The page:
– Caridorc
    Aug 27, 2015 at 21:20
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Don't abuse using namespace std

Putting using namespace std at the top of every program is a bad habit that you'd do well to avoid. It is particularly bad to put it into a header file, so please don't do that.

Don't use system("PAUSE")

There are two reasons not to use system("cls") or system("PAUSE"). The first is that it is not portable to other operating systems which you may or may not care about now. The second is that it's a security hole, which you absolutely must care about. Specifically, if some program is defined and named PAUSE or pause, your program will execute that program instead of what you intend, and that other program could be anything. First, isolate these into a seperate functions pause() and then modify your code to call those functions instead of system. Then rewrite the contents of those functions to do what you want using C++. For example:

void pause() {
    getchar();
}

General portability

This code could be made portable if, in addition to the changes in the previous point, you omit the Windows-only include files #include "stdafx.h".

Use const where practical

The passed str is not modified by encodeCaesarCipher() and so it should be declared as const std::string &. Right now, it's passed by value, so the code is making a useless extra copy.

Use constant string concatenation

Within main the code has several places where successive lines of code do nothing except emit a constant string to std::cout using operator <<. Instead of making separate calls to operator <<, you could call it just once:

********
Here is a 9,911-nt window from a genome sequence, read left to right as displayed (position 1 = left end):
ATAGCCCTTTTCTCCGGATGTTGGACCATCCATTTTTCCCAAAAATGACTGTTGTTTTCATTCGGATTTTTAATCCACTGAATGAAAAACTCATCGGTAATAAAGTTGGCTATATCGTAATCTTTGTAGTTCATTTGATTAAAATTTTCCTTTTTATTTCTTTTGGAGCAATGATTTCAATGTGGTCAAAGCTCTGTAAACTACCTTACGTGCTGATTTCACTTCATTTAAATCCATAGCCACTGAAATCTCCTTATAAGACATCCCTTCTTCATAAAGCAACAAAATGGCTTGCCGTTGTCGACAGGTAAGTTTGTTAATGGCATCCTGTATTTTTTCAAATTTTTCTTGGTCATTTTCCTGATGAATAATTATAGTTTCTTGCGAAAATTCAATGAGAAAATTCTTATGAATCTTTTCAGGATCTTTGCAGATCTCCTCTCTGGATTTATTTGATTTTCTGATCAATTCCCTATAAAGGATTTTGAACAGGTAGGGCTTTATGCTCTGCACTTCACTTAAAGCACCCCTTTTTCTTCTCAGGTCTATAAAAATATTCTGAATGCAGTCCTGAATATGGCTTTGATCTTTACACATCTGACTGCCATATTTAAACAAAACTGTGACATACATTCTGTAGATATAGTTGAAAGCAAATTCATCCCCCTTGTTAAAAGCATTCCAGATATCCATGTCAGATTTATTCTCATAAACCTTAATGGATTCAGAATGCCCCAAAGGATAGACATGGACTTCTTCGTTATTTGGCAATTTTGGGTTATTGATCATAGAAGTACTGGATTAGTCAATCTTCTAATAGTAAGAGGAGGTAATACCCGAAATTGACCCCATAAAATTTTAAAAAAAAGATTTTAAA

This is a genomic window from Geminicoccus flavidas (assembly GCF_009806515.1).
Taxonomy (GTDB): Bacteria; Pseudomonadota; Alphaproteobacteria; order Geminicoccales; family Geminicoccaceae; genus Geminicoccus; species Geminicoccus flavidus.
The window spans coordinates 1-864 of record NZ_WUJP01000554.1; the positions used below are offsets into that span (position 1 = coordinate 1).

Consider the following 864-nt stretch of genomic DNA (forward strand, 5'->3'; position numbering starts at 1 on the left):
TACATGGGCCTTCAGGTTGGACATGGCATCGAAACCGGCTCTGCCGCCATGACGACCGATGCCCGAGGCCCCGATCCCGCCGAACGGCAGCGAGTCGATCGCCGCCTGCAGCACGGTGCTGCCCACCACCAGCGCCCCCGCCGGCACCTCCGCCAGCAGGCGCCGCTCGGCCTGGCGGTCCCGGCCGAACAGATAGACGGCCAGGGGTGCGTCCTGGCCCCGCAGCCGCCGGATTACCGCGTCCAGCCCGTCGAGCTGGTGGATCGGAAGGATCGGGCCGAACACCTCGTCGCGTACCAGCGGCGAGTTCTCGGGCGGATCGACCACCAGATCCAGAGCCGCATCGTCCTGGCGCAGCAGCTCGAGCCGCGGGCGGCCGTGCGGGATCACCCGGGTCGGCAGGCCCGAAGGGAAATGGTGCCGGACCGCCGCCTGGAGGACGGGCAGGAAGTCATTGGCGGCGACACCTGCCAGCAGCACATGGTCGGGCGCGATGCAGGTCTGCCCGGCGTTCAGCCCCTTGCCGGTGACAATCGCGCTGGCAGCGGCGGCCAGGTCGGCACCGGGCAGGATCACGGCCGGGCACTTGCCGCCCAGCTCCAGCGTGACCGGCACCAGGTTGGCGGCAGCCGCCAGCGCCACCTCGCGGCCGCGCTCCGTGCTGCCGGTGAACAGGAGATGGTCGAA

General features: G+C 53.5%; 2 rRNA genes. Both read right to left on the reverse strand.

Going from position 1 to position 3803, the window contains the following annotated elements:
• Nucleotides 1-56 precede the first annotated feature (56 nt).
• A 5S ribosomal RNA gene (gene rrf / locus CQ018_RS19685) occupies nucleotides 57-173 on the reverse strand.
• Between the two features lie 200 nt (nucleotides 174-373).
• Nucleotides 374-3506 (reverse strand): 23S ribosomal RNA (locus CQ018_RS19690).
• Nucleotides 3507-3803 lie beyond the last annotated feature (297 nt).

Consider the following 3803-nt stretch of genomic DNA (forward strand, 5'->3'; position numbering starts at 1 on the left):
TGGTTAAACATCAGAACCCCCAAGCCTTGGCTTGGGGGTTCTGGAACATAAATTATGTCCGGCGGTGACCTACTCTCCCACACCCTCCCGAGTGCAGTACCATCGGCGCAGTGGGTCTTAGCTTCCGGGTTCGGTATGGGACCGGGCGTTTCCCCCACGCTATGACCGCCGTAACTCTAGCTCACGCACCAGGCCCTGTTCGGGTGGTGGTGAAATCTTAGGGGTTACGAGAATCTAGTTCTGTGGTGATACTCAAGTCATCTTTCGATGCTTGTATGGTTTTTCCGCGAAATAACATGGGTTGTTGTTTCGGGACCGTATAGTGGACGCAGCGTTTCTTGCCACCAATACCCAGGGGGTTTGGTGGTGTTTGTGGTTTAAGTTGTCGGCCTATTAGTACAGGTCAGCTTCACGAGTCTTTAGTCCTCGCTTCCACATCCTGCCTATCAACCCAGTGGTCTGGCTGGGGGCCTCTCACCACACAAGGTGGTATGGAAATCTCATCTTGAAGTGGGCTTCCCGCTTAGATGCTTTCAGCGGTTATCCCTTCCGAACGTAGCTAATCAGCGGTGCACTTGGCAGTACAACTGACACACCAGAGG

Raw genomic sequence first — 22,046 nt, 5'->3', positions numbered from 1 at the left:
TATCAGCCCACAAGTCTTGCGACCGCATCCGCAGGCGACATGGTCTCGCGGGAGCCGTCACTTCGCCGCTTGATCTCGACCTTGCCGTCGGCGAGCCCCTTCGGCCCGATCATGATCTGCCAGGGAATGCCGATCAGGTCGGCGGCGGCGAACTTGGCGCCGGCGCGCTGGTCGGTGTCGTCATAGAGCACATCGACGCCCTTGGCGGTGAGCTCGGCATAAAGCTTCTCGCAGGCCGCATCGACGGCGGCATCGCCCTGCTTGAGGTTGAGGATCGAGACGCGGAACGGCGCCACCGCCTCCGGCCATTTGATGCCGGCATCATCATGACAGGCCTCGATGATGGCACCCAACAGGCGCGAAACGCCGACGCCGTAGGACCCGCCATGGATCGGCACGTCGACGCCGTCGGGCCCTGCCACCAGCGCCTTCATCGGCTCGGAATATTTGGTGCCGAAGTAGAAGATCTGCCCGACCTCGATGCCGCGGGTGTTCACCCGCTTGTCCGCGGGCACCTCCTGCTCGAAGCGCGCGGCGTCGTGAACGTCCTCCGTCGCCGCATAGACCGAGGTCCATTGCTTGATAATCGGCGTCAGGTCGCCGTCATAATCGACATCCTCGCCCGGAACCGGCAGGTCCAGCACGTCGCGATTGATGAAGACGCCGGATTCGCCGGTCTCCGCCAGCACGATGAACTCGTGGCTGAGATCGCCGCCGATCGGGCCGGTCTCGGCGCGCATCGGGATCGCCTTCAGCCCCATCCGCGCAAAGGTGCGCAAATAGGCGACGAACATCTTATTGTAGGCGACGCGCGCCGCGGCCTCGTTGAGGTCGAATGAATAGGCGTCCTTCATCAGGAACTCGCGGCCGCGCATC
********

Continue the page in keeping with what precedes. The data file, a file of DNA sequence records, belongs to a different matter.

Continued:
std::cout << "You have entered an invalid number. \n" 
    "Please try again. \n" 
    "Enter a proper number for the amount of letter shifting: "; 

This only calls << once instead of three times. The compiler automatically concatenates the string literals together.

Use "range-for" to simplify your code

Instead of using an index variable, your for loop could use "range-for":

for (auto &ch : temp)

Consider an alternative approach

Rather than doing all of that calculation for each letter, you could use a simple lookup mechanism instead. Keep two contiguous alphabets in memory and use the plaintext char and rotate value to calculate an offset.

int encode(int ch, int rotate)
{
    const char alphabet[] = "abcdefghijklmnopqrstuvwxyzabcdefghijklmnopqrstuvwxyz";
    if (std::islower(ch)) {
        return alphabet[ch-'a'+rotate];
    } else {
        return std::toupper(alphabet[std::tolower(ch)-'a'+rotate]);
    }
}

std::string encodeCaesarCipher(const std::string &str, int shift)
{
    std::string temp{str}; 
    for (auto &ch : temp) {
        if (std::isalpha(ch)) {
            ch = encode(ch, shift);
        }
    }
    return temp; 
}

With some minor rearrangement and a lambda, one could even turn encodeCaesarCipher into a one-line function using std::transform, but I'll leave that for you.

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Not an experienced C++ programmer, so this will be more nitpicks.

Again, it's not a very good idea to do something like this:

system("PAUSE");

This won't be available on all systems, and it's not readable to someone who is reading your code. It's also slow and insecure as well.

I'd suggest doing something like this, rather than the above:

std::cin.get();

This line needs to go:

 using namespace std;

It's a horrible habit to get into, and doing stuff like this can introduce all sorts of issues if there are name conflicts. Many of the negative side effects can be seen here.

Finally, you can get rid of this as well:

return 0;

main is a special function, so the above will automatically be inserted by the compiler if it isn't found.